What Do I Need to Know About Unemployment Claims?

Posted by FrankCrum on Mar 22, 2016 8:00:00 AM

 Unemployment_Claims.jpgThe following is an excerpt from our latest guide, "A Business Owner's Guide to HR: Is There a Better Way?"

No one can really avoid unemployment claims, because former employees are always free to file claims. However, astute employers can minimize the number of claims and maximize their ability to defend themselves against claims that have been filed.

Unemployment claims are most frequently related to employee performance, attendance or conduct; and less frequently to layoffs or an employee’s hours being reduced.

Here are a few ways to minimize the number of claims: It starts with the recruitment and hiring processes: Use job descriptions to clarify the role, written employment applications, structured interviews, background checks, drug screenings and past employment verification.

  • Have good policies and procedures in place: Make your expectations clear in terms of the quality and quantity of work to be performed, and document your expectations with written policies and procedures, not just for tasks but also time and attendance, leave, anti-discrimination, substance abuse and other important issues.

  • Provide consistent training: Job performance procedures may vary widely from one employer to another, leading to what may be honest mistakes on the part of a new worker. Be clear with instructions, monitor performance and, if necessary, retrain the employee.

  • If you aren’t satisfied, let the employee go quickly, before the state’s probationary period expires: In most states, this is 90 days and an employer is generally excluded from unemployment claim liability if the termination occurs before that time. Don’t forget documentation — even if the termination occurs within 90 days of the date of employment, you should still have documentation to support your decision if the employee sues for wrongful termination.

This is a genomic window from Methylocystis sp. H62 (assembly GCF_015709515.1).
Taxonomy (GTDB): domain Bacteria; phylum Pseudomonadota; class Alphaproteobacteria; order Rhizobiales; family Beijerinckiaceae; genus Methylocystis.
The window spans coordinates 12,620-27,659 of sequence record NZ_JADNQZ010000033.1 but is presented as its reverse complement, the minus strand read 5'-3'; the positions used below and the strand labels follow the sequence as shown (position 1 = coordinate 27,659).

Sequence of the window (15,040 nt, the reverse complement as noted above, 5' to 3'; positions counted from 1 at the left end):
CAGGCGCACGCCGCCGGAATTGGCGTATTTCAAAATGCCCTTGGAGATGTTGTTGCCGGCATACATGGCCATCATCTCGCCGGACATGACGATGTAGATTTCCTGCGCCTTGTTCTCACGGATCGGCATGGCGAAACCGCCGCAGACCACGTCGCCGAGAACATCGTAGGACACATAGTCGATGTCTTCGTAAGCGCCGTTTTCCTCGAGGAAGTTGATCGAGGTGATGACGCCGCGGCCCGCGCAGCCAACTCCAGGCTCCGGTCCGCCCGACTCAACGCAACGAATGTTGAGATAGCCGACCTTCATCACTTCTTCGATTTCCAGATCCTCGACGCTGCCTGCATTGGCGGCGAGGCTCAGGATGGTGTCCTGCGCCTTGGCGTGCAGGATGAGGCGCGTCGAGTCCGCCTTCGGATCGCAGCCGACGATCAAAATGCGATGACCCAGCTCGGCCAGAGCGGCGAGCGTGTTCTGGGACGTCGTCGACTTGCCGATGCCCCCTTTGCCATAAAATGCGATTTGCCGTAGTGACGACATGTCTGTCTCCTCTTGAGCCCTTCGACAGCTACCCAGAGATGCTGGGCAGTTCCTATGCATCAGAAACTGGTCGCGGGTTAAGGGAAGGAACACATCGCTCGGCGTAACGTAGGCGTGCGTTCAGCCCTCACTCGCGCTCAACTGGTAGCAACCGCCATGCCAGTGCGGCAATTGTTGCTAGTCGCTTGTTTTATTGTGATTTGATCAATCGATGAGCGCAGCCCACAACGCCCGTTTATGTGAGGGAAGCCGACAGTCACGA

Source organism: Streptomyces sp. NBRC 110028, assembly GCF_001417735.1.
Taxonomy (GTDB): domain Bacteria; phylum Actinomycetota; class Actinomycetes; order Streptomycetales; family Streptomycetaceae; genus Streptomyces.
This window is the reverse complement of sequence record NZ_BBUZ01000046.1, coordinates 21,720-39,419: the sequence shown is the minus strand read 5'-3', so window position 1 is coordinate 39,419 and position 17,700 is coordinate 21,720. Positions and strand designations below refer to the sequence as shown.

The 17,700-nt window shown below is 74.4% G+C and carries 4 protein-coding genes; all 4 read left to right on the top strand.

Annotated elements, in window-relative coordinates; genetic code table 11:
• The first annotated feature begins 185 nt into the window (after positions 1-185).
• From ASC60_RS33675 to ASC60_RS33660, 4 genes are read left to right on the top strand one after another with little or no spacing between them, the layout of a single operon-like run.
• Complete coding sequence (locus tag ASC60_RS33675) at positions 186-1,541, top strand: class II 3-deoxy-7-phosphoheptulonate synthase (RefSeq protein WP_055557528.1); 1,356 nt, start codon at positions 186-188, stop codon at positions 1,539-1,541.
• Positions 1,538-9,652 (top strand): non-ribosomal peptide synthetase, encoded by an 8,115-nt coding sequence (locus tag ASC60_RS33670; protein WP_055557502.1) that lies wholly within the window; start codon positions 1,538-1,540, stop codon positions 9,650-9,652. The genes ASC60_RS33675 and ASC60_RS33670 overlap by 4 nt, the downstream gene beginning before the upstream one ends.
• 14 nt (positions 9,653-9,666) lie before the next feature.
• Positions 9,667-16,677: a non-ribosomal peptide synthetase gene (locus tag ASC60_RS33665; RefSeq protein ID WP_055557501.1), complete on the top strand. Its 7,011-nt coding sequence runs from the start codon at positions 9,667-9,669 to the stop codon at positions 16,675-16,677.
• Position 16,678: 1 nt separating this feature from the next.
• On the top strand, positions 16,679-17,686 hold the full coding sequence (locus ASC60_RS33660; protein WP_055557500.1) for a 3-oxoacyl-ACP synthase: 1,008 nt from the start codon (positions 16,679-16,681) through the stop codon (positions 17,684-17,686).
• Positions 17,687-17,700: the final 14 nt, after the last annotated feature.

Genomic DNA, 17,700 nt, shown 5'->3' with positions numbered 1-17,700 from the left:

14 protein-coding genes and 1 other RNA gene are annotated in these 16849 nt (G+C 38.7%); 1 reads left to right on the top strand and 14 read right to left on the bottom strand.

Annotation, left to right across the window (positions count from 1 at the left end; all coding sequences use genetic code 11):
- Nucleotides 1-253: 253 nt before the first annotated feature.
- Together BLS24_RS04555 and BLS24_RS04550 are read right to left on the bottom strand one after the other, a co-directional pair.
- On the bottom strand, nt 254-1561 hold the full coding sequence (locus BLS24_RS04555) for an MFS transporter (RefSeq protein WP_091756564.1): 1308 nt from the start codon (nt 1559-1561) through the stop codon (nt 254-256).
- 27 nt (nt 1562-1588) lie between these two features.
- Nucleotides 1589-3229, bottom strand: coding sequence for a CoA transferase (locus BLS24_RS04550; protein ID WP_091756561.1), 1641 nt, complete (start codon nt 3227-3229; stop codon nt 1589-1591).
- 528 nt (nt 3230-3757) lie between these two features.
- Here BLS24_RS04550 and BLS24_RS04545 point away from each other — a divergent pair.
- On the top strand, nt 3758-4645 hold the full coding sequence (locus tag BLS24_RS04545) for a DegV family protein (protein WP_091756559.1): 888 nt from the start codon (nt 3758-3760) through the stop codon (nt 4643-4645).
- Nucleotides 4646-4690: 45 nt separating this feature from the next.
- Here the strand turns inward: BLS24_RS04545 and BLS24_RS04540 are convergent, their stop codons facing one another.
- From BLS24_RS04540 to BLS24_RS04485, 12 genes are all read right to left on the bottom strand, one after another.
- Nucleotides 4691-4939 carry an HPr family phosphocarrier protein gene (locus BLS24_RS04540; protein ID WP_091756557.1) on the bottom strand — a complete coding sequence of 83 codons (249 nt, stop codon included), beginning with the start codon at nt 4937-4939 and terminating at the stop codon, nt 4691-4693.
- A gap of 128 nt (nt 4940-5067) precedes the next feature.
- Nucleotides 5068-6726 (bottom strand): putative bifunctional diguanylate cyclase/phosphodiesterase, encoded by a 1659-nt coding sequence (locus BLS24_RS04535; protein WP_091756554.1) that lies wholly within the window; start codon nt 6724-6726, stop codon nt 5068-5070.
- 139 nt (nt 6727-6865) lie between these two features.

• If problems pop up after 90 days, take necessary corrective actions and document them thoroughly: The goal of any such program should always be to resolve the problem and maintain the relationship, helping the employee become successful; rather than simply justifying a termination. Corrective actions may start with simple coaching, followed by a sitdown conversation if the coaching didn’t resolve the issue, and, if the situation continues, a written warning. If termination is the next step, you should have a written record of all these steps.

  • Avoid layoffs: Watch your business model and plan ahead to reduce head count through attrition rather than layoffs.

A Business Owner's Guide to HR

Topics: Small Business Management, Human Resources


Written by FrankCrum

FrankCrum Blog

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